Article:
Born to Run

So, brief plug before I dive into my first book review. I thought I loved reading until my brother-in-law’s girlfriend (wish there were a fancier name for that…) Emily alerted me to Hey Man! Let’s Read. Their quest is to read one book each week for a year. I’m in it for the good book recs, I obviously can’t keep that kind of schedule up, you know being a toddler mom and also now being addicted to 24 on Netflix streaming. But, I do love reading. And if you ask me that silly, age-old question “what would be your dream job if money wasn’t a factor and you couldn’t fail?” I always say book reviewer. And because of the magic of the interwebs I can do it and no one can stop me!!!

So, here we are. (Yes, yes… I’m sort of an Instagram freak. Sorry if you don’t like square and quirky pictures.)

Born to Run
Christopher McDougall

On the surface, I bet you’d think this is a book for crazy runners and sports fanatics, but it’s a really good thing you don’t judge books by their covers! I am, of course, a runner. But put me in the same category as any of the runners mentioned in this book is laughable. I’d describe this book as less of a sports book and more of a testament to what humans can accomplish, leaving the reader feeling inspired and, probably, pretty lazy.

It starts by describing this tribe of natives living in Mexico, the Tarahumara, who live off the land in the same way their ancestors did. They stage races which have them running (in sandals) for days at a time and for hundreds of miles. The author sets out to basically figure out how this is humanly possible and why injuries continue to plague American runners. (spoiler: it’s probably shoes.) The journey takes him to several different ultra distance races and profiles many of the athletes that compete. That was interesting to me too – what makes someone like this tick? Who wakes up and says, yeah, I want to run 100 miles in the hottest dessert in America? Who signs up willingly to  run up and down major mountains in Colorado for 3 days straight? This type of motivation, athleticism and, um, insanity, are utterly beyond me and reading about people who DO these things was utterly fascinating.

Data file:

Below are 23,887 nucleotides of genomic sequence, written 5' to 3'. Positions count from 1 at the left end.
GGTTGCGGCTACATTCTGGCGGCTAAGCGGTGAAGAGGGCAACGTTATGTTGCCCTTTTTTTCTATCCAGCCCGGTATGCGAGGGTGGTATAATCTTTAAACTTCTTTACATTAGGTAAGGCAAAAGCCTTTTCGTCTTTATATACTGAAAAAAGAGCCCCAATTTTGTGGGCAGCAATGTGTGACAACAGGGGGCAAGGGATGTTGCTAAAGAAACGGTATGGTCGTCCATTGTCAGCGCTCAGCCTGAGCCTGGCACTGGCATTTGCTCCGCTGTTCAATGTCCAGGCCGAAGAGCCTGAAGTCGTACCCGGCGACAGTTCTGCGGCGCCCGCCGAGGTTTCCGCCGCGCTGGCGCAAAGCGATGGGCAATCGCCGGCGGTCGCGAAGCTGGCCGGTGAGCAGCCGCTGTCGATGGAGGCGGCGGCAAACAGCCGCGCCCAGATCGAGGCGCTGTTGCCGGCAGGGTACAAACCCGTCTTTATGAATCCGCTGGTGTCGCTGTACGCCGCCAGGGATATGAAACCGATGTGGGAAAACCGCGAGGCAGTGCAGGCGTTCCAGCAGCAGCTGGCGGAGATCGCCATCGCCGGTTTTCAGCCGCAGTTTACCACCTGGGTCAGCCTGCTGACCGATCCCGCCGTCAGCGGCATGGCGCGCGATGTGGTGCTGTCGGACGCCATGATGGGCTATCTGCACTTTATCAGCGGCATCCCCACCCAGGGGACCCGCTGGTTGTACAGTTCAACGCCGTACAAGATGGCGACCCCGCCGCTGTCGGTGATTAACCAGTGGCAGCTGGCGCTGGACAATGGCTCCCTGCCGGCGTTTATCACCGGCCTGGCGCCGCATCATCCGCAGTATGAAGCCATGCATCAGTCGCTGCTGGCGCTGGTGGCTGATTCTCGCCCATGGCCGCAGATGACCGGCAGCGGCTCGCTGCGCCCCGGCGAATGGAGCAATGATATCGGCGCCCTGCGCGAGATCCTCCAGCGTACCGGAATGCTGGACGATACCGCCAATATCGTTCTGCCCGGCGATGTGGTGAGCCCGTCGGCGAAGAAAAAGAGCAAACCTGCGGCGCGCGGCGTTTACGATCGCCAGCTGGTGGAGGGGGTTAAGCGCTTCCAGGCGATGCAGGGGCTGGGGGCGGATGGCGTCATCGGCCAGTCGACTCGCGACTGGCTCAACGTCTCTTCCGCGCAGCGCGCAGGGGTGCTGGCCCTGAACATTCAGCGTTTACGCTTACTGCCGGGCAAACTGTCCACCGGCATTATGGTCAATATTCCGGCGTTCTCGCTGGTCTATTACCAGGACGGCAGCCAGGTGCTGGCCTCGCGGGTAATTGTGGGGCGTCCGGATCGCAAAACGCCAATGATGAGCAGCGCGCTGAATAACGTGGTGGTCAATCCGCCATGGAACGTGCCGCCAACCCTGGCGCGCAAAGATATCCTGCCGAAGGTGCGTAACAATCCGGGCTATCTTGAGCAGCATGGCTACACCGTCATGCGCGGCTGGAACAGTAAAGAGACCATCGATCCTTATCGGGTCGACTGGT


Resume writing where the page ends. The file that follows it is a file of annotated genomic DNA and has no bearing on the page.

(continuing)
So yeah, this book is a journalistic look at athletes, tribal culture, Mexico, biology and evolution, the running shoe industry, personal challenges and running. While I know runners would enjoy this book, I definitely think those who don’t run (even those who think runners are crazy!) would like it too. It changed the way I think about a lot of things, for the better I think!

(Though, I will say, don’t read it as inspiration to rev you up before a race or run. I read it the week before the Tarheel 10-miler race and I hold it directly responsible for my going out too fast in the first three miles. It kind of made me feel like I could run for hours and hours at a fast pace, like the super athletes he interviewed. I can’t. They train more than me… so there’s my warning on that.)


5 thoughts on “Born to Run

  1. Nice review. I really enjoyed this book as well. Despite the mega distances run by the people profiled, the book inspired me to focus less on being a slave to time & distance and more on running for the sheer joy of it.

  2. Pingback: Get excited about reading! « heymanletsread

  3. 2 things:
    1) lately my dream job answer has been: the person who does psychiatric screenings for reality shows
    2) natural birth had me convinced that i could do anything, including running (which i’ve always been terrible at!). i like inspiring books and i’ve always wanted to give running a decent try…maybe someday…

    • 1 – Is that a real job?? It needs to be! I thought of this blog I discovered last summer when I was deep into my Real Housewives obsession I’m sad she didn’t keep up with it, you could totally do it as a hobby. And watch reality tv “for a reason” 🙂
      2 – I see many connections between distance running & natural childbirth!

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